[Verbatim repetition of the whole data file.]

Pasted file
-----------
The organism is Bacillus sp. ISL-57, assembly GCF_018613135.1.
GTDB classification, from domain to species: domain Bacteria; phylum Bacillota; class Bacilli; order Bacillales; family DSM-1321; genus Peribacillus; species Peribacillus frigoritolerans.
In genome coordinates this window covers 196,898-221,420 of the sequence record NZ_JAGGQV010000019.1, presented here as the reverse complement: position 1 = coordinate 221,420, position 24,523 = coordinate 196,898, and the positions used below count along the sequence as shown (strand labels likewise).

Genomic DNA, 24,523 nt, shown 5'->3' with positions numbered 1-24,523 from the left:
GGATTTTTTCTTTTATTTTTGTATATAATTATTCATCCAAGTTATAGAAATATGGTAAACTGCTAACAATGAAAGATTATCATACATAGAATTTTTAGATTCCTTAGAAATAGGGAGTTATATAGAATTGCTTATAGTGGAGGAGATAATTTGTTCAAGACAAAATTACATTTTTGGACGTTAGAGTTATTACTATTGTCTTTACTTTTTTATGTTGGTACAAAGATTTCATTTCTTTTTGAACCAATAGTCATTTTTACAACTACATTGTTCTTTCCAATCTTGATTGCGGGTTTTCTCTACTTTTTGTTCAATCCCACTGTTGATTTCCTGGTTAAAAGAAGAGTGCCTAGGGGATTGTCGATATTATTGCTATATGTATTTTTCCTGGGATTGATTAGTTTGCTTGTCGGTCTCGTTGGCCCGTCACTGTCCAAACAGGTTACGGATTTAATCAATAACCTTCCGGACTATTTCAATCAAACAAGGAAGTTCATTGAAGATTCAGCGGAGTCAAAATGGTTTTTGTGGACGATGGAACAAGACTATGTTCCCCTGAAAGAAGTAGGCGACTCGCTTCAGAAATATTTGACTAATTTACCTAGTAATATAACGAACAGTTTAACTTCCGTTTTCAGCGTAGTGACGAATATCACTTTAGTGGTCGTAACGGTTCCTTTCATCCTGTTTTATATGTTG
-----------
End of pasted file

The organism is Bacillus sp. ISL-57, assembly GCF_018613135.1.
GTDB classification, from domain to species: domain Bacteria; phylum Bacillota; class Bacilli; order Bacillales; family DSM-1321; genus Peribacillus; species Peribacillus frigoritolerans.
In genome coordinates this window covers 196,898-221,420 of the sequence record NZ_JAGGQV010000019.1, presented here as the reverse complement: position 1 = coordinate 221,420, position 24,523 = coordinate 196,898, and the positions used below count along the sequence as shown (strand labels likewise).

Genomic DNA, 24,523 nt, shown 5'->3' with positions numbered 1-24,523 from the left:
GGATTTTTTCTTTTATTTTTGTATATAATTATTCATCCAAGTTATAGAAATATGGTAAACTGCTAACAATGAAAGATTATCATACATAGAATTTTTAGATTCCTTAGAAATAGGGAGTTATATAGAATTGCTTATAGTGGAGGAGATAATTTGTTCAAGACAAAATTACATTTTTGGACGTTAGAGTTATTACTATTGTCTTTACTTTTTTATGTTGGTACAAAGATTTCATTTCTTTTTGAACCAATAGTCATTTTTACAACTACATTGTTCTTTCCAATCTTGATTGCGGGTTTTCTCTACTTTTTGTTCAATCCCACTGTTGATTTCCTGGTTAAAAGAAGAGTGCCTAGGGGATTGTCGATATTATTGCTATATGTATTTTTCCTGGGATTGATTAGTTTGCTTGTCGGTCTCGTTGGCCCGTCACTGTCCAAACAGGTTACGGATTTAATCAATAACCTTCCGGACTATTTCAATCAAACAAGGAAGTTCATTGAAGATTCAGCGGAGTCAAAATGGTTTTTGTGGACGATGGAACAAGACTATGTTCCCCTGAAAGAAGTAGGCGACTCGCTTCAGAAATATTTGACTAATTTACCTAGTAATATAACGAACAGTTTAACTTCCGTTTTCAGCGTAGTGACGAATATCACTTTAGTGGTCGTAACGGTTCCTTTCATCCTGTTTTATATGTTG